Best of all, NASA will be sharing the excitement with plenty of live broadcasts to fill the day, all of which you can watch live at Space.com, courtesy of NASA TV, or at the agency’s website. Here’s a complete list of what you can look forward to tomorrow.

The day starts bright and early, at 5:45 a.m. EST (1045 GMT), with the beginning of NASA’s coverage of the launch of a trio of astronauts to the space station from Baikonur Cosmodrome in Kazakhstan: Russian cosmonaut Oleg Kononenko, NASA astronaut Anne McClain and Canadian astronaut David Saint-Jacques. The astronauts will strap into a Soyuz capsule for a 6:31 a.m. EST (1131 GMT) blast-off time. [Expedition 57: The Space Station Mission in Photos]

The crew launch will be closely watched, as it is the first Soyuz journey since a rocket failure on Oct. 11 sent two astronauts hurtling back to Earth. The Russian space agency, Roscosmos, and NASA have both a expressed confidence in the investigation of that incident and the safety of the Soyuz system.

The next item on the schedule makes for a real double feature: At the same time as those astronauts reach the space station, NASA’s OSIRIS-REx spacecraft will reach its target, an asteroid called Bennu. The mission is designed to uncover secrets of the early solar system, by orbiting and landing on Bennu and eventually bringing a sample of the asteroid back to Earth. 

Both the space station arrival and the Bennu approach will be broadcast at 11:45 a.m. EST (1445 GMT), with the space station docking on NASA’s media channel and the OSIRIS-REx arrival on the main channel. The Space.com homepage will feature OSIRIS-REx, but we’ll also have the docking available on our webcasts page.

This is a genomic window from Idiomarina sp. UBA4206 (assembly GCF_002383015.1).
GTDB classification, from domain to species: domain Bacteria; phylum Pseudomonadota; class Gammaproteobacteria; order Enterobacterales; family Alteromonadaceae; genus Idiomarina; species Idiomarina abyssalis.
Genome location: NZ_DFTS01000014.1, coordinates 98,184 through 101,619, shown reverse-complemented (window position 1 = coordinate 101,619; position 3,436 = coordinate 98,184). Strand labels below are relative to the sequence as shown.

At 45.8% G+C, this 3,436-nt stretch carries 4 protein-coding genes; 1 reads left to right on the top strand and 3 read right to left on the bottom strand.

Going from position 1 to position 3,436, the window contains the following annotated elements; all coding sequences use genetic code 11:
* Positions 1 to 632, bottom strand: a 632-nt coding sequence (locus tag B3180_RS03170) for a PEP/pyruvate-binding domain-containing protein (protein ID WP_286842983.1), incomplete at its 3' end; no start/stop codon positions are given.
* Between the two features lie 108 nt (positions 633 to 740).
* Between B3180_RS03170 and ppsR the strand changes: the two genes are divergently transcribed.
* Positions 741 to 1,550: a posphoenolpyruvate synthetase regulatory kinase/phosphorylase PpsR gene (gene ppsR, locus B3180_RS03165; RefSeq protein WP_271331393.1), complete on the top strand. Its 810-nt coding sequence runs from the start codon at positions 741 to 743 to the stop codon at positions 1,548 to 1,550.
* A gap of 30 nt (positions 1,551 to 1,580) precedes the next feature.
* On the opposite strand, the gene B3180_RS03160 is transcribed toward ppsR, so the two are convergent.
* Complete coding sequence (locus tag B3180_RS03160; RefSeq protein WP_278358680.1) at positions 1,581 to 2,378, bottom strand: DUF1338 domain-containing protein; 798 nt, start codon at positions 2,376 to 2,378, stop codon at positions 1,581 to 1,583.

In the second rocket launch of the day, SpaceX will attempt its much-anticipated launch of 64 small satellites, in a launch that has been foiled by the threat of bad weather and extra booster checks. The launch will mark the the first time a Falcon 9 first stage has flown three times, as well as set a new record for SpaceX launches in a single year (19 and counting). That launch is now scheduled for 1:32 p.m. EST (1832 GMT), with broadcast coverage at Space.com and the company’s website likely beginning about 15 minutes before lift-off.

And if you haven’t had enough of space broadcasts after those events, never fear — NASA has one more up its sleeve. At 2:35 p.m. EST (1935 GMT), the hatch between the space station and the newly arrived Soyuz capsule will open, letting the trio of fresh astronauts join their colleagues in the orbiting laboratory. Coverage of that event will begin at 1:45 p.m. EST (1845 GMT).

Oh, and SpaceX is launching a cargo shipment to the space station the very next day (Dec. 4) at 1:38 p.m. EST (1838 GMT) — in case you still didn’t have quite enough space excitement on your calendar. So on Monday, NASA will hold two prelaunch briefings: a science briefing on the experiments on board starts at 9:30 a.m. EST (1430 GMT), with a mission briefing scheduled for 3:30 p.m. EST (2030 GMT).

Email Meghan Bartels at mbartels@space.com or follow her @meghanbartels. Follow us and Facebook. Original article on Space.com.